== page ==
At the beginning of the fall semester, we asked student Anna Chahuneau about her first impressions of Cambodia. Now, as the semester comes to a close, she shared her thoughts with us again.
What did you like most about the SFS experience?
I was most grateful for the opportunity to do hands-on research in a country as unique and vibrant as Cambodia. Our last month was spent in the Cambodian highlands, studying both the history and folklore of a Bunong indigenous community, and the behavior of semi-captive elephants kept in a sanctuary called the Elephant Valley Project. My research focused on gathering historical accounts from the Bunong people and I now understand that nowhere else but with The School for Field Studies, would I have been able to conduct this type of original research project at an undergraduate level. Not only did this experience teach me valuable research skills, but it also gave me the opportunity to contribute to an effort of cultural preservation, undertaken by the Wildlife Conservation Society and the Ministry of the Environment.
You’ve been in the country for a full semester – tell us your impressions of it now.
Cambodia is, for lack of better terminology, chaotically beautiful. Both the people and the landscapes I have encountered on this journey were exceptional. There are things and places in the world that cannot be done justice with words, and Cambodia would be one of these places. There is an outstanding amount of beauty and resilience in the country, but there is also a lot of pain, and both have worked to make this experience unique and hard to translate into words. If you would really like to know what Cambodia is like and have the means to come and visit, then you would do best to come find out for yourself.
What is life at the field station really like? What are the best and the most challenging parts of living at a remote field station?
The Siem Reap field station is the least remote of all SFS Centers, and I have therefore not experienced any challenge in relation to remoteness. Siem Reap is a vibrant and exciting city, and from the Center, we are in close proximity to amenities such as cafes and shops. Siem Reap is in fact far less remote than my current university. However, living in an underdeveloped nation has come with certain challenges, but by no means were they insurmountable. If anything, the language barrier may have proven to be the hardest aspect of living in Cambodia.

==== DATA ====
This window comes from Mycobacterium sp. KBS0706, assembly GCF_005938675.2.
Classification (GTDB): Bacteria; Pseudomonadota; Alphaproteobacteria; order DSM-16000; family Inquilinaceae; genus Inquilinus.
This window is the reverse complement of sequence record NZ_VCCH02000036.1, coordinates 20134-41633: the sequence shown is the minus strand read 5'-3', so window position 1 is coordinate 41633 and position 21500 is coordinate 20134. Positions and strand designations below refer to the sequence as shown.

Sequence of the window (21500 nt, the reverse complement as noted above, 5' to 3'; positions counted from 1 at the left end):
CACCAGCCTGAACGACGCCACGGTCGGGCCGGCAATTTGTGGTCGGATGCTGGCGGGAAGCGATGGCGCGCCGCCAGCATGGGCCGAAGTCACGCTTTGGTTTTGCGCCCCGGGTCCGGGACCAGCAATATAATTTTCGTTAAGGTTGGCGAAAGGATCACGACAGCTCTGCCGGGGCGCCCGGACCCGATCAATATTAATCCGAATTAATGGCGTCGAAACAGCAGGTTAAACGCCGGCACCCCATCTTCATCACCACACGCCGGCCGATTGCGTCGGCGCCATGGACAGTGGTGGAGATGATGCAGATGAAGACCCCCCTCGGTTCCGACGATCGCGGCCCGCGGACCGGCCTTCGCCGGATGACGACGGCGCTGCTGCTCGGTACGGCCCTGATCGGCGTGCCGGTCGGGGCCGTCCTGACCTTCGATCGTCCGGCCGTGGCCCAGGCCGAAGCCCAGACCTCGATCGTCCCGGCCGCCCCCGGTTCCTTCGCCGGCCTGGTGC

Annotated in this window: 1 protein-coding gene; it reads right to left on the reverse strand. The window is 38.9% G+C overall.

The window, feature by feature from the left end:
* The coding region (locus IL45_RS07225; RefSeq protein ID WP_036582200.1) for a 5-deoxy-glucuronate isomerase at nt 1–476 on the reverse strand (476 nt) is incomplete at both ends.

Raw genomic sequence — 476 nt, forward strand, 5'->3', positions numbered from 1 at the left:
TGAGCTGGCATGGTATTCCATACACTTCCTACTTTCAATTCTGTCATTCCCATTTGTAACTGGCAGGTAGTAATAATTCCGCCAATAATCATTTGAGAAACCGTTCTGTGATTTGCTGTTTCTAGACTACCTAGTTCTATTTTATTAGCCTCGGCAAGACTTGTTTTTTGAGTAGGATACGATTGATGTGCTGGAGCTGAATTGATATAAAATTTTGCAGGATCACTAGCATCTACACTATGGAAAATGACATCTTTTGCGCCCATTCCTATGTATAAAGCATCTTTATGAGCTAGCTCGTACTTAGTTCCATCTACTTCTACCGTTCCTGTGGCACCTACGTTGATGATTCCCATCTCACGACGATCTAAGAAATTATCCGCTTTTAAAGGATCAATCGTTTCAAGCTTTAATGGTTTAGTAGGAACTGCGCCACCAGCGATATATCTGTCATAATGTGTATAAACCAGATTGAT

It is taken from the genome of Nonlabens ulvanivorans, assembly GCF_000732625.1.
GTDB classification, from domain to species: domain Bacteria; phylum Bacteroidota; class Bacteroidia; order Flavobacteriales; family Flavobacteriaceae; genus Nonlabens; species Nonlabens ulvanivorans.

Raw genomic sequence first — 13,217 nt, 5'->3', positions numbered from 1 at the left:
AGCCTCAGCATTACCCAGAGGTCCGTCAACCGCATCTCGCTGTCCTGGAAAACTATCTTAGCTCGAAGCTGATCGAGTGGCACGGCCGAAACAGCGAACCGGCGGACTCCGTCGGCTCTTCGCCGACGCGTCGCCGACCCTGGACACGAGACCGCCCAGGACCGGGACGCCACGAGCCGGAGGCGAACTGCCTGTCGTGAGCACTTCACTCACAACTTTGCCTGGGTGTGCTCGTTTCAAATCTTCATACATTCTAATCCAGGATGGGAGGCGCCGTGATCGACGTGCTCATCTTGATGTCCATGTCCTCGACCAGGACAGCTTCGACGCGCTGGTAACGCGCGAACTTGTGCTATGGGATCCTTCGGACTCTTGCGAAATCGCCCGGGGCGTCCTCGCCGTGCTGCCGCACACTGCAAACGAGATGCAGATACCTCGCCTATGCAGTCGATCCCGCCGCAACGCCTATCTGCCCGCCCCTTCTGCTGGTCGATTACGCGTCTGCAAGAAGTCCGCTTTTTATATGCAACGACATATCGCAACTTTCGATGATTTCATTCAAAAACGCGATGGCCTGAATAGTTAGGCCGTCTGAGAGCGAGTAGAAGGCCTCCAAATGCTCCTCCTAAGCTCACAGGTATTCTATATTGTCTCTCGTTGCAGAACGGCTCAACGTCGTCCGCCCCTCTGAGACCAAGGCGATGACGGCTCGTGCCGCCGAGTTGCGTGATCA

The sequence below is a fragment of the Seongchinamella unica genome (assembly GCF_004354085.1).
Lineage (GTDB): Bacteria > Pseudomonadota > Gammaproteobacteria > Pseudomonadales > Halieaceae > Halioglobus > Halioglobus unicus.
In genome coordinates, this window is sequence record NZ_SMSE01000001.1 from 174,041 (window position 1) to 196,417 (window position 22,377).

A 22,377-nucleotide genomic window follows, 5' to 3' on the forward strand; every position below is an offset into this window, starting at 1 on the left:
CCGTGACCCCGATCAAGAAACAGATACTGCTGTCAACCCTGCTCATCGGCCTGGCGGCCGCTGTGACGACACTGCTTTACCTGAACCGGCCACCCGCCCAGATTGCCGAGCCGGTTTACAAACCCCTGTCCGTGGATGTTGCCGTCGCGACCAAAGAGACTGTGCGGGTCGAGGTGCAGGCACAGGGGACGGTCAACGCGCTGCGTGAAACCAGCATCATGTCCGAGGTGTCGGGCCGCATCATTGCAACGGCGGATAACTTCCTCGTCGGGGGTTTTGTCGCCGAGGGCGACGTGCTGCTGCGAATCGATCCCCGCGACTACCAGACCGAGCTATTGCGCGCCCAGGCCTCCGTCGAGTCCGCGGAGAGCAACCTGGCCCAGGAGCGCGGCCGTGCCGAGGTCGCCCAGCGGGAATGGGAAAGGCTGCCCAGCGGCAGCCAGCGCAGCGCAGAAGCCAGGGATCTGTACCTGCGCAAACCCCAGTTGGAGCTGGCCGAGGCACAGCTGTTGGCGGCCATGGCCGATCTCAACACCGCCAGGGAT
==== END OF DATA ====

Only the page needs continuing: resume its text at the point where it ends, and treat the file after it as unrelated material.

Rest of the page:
What ended up being your biggest challenge this semester both academically and culturally?
My biggest challenge was, without a doubt, coming to the realization that climate change is not a future threat, but rather a present one. In all of my previous Biology or Environmental Science classes we have discussed climate change as a distant concept, but thanks to the curriculum we have here, I have come to realize that people all around the world are already suffering from its effects.
What is the best memory you have from the semester? Give some highlights.
My best memory is from a hike that our group took into the jungle at the Jahoo Gibbon Camp. Because most of my childhood was spent in Paris, where trees are fabricated witnesses and the grass only grows between pavement cracks, walking into an authentic lush forest was a new and unique experience. As much as it pains me to accept it, before coming to Cambodia, I did not understand the implications behind the words forest or jungle. The Cambodian jungle is loud and thick but it is also beautiful and messy, with giant palm trees growing out of streams, and srolaos crossing branches. Walking in the middle of this green madness, I felt something I had never felt before.
Give three adjectives that best describe how you are feeling right now.
Nostalgic, appreciative, open-minded
Hiking through a highland Bunong farm
One of the inspiring Bunong women we met during our trip to Mondulkiri
Visiting the elephants at Elephant Valley Project
Mid-hike photoshoot while hiking through the forest looking for gibbons and langurs
The village chief and his grandkids in Jrei village. Photo courtesy of Peter Wedell